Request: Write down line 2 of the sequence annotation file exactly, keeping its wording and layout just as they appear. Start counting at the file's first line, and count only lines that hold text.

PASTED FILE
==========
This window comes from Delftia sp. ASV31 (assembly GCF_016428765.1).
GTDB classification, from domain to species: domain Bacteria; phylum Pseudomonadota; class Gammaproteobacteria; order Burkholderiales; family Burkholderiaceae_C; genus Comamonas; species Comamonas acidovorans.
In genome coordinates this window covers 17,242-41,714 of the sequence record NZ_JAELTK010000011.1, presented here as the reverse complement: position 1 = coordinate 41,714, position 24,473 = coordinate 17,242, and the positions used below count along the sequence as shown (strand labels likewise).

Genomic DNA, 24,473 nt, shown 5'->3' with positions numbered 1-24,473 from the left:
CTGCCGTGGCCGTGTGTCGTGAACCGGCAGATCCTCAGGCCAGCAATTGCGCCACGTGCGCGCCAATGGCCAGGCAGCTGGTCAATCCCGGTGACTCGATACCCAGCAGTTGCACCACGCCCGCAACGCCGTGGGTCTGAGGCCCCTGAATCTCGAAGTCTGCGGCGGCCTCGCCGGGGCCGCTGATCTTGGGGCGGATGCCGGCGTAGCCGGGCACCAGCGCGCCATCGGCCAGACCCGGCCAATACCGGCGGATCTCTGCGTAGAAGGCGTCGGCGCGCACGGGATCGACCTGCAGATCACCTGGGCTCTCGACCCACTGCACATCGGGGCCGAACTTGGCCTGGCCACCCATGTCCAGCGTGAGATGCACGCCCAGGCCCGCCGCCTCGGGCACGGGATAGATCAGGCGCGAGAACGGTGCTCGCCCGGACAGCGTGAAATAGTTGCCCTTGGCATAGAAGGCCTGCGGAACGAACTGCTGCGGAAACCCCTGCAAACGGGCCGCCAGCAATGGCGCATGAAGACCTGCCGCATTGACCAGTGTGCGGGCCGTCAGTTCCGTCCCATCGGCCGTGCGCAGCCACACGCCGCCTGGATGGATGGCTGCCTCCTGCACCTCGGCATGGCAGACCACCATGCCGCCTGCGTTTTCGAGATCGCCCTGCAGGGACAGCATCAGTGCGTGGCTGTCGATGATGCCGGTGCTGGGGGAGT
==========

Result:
GTDB classification, from domain to species: domain Bacteria; phylum Pseudomonadota; class Gammaproteobacteria; order Burkholderiales; family Burkholderiaceae_C; genus Comamonas; species Comamonas acidovorans.